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Short-term latitudinal monitoring of eastern Australian elasmobranch bycatch from demersal trawling reveals high diversity and endemism, spatiotemporally stratified assemblages, and relatively low catch rates

Thomas C. Barnes*, Daniel D. Johnson

*Corresponding author:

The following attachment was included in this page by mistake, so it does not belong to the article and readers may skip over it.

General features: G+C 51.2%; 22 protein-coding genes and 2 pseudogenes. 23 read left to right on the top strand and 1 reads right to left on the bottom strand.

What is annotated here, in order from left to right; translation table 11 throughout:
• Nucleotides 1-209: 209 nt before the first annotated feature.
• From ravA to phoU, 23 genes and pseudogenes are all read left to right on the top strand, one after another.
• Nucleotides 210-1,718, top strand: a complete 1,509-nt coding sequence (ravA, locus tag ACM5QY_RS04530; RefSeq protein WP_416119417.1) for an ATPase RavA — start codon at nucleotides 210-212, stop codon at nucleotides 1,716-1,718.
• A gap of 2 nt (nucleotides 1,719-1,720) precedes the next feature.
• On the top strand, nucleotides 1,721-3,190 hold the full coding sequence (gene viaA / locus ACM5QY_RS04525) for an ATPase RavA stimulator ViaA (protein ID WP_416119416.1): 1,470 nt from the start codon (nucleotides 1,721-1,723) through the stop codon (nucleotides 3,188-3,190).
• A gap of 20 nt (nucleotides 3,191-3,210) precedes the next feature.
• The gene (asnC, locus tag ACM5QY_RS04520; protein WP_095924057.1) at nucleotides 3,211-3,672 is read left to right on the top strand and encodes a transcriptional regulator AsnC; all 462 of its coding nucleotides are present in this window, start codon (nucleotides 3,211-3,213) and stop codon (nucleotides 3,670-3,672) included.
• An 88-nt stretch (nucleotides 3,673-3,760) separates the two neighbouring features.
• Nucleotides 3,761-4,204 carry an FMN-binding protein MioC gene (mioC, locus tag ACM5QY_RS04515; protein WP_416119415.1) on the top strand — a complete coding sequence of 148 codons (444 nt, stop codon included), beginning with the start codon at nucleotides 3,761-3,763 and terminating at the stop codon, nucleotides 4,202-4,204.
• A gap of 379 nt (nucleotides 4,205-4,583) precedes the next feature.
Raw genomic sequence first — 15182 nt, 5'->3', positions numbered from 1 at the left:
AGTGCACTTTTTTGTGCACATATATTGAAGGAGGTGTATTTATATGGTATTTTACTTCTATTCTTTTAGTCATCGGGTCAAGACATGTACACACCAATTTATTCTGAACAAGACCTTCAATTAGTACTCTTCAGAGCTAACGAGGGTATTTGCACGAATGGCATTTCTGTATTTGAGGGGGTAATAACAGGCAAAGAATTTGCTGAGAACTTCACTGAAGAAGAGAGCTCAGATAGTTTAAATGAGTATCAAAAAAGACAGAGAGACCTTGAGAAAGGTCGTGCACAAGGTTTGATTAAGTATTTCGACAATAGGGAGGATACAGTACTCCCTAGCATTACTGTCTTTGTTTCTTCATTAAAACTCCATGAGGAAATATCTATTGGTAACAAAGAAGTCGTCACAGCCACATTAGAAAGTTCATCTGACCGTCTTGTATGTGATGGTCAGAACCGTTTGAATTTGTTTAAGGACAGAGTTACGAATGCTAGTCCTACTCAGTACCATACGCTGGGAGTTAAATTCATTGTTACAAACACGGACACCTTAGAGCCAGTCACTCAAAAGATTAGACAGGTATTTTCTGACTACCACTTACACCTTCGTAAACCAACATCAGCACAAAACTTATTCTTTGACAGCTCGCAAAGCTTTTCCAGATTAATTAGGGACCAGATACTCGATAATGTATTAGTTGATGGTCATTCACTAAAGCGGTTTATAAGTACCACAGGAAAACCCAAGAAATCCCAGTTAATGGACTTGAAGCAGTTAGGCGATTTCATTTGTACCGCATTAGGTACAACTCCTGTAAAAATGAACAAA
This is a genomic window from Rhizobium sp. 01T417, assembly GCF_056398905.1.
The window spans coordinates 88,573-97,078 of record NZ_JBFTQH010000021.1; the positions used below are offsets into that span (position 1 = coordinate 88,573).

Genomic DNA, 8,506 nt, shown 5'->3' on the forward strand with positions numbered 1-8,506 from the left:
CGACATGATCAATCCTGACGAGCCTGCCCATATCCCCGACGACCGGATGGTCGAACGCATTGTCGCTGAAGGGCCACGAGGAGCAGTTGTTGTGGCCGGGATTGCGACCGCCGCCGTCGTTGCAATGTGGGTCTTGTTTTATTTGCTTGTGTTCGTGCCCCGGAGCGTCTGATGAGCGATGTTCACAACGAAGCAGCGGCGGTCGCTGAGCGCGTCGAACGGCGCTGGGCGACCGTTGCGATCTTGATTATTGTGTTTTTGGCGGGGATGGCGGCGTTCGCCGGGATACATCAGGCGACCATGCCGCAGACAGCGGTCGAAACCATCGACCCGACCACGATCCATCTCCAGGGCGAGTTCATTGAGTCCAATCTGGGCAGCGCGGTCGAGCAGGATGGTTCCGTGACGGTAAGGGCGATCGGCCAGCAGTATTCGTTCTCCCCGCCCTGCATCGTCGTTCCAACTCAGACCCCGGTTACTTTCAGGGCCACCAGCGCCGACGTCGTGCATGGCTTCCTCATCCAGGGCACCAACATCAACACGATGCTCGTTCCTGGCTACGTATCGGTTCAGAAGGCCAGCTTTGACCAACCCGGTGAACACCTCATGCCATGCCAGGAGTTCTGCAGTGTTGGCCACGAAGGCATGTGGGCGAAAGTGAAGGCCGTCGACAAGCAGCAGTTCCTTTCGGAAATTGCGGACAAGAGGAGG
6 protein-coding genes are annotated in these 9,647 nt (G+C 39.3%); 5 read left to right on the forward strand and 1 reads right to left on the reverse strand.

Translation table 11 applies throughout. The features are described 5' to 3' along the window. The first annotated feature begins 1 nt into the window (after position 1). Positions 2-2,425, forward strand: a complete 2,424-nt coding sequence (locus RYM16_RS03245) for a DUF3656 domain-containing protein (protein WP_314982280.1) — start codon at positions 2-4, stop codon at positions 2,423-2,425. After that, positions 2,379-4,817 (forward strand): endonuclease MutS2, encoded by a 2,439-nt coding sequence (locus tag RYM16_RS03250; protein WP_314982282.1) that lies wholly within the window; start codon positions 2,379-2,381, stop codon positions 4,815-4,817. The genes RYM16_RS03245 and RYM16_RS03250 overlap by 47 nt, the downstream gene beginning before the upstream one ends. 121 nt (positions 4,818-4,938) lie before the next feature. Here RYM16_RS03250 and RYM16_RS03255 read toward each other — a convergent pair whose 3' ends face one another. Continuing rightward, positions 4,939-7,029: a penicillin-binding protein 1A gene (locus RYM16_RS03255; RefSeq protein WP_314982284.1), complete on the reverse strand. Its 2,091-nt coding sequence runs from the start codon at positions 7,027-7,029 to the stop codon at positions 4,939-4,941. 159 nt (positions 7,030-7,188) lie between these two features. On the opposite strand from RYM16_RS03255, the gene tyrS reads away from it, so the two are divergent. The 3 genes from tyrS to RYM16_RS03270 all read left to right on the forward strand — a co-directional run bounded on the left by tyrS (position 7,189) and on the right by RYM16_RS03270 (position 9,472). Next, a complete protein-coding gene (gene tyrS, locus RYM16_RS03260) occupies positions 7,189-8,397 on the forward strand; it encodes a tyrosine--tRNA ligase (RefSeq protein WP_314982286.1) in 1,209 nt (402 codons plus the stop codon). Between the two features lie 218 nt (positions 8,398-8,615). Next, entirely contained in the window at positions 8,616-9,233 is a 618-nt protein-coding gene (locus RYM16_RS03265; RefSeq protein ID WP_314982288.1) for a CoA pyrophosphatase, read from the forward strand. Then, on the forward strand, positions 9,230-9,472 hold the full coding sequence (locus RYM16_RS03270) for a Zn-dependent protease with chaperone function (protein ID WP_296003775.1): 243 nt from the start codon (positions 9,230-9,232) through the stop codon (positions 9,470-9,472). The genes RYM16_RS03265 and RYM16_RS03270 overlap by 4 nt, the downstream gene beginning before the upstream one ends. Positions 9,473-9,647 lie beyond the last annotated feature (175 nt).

ABSTRACT: Elasmobranchs are depleted globally mainly from fishing. Demersal trawling is a component of mortality but is often not assessed. This could pose risk to benthic/demersal elasmobranchs which are often endemic and therefore vulnerable to fisheries when species ranges are within (or mainly within) trawl footprints. Northern New South Wales (NSW) is an area with endemism but also an area with fisheries such as the ocean prawn trawl (OPT) (penaeid sector). The OPT may interact with elasmobranchs but this has never been comprehensively studied. To identify high assessment-priority species and to assess spatiotemporal stratification for designing future monitoring and to report catch rates of individuals caught during a trip (form baseline) we implemented an observer program (2017-2019). To test for stratification of assemblages we used model based multivariate analysis. On 435 trawl trips observers identified elasmobranchs from ~54 species, 13 orders and 34 families from variable catches. Only two elasmobranchs were protected in NSW, ~7% qualified for conservation listing, ~33 and 17% were endemic and lifeboat (listed elsewhere) species, respectively. Models suggested common elasmobranch assemblages were significantly affected by all strata (geographic zone, season and depth). Catch rates were low compared to other taxonomic groups (e.g. teleost fish) with two species captured at >10 per trip, five >2 per trip and the remainder very low. The occurrence of endemism and spatiotemporal assemblage variation was explained by mesoscale climate transitions and oceanography. This study forms a timely baseline which can be used to assess the impact of the OPT on elasmobranchs in the future.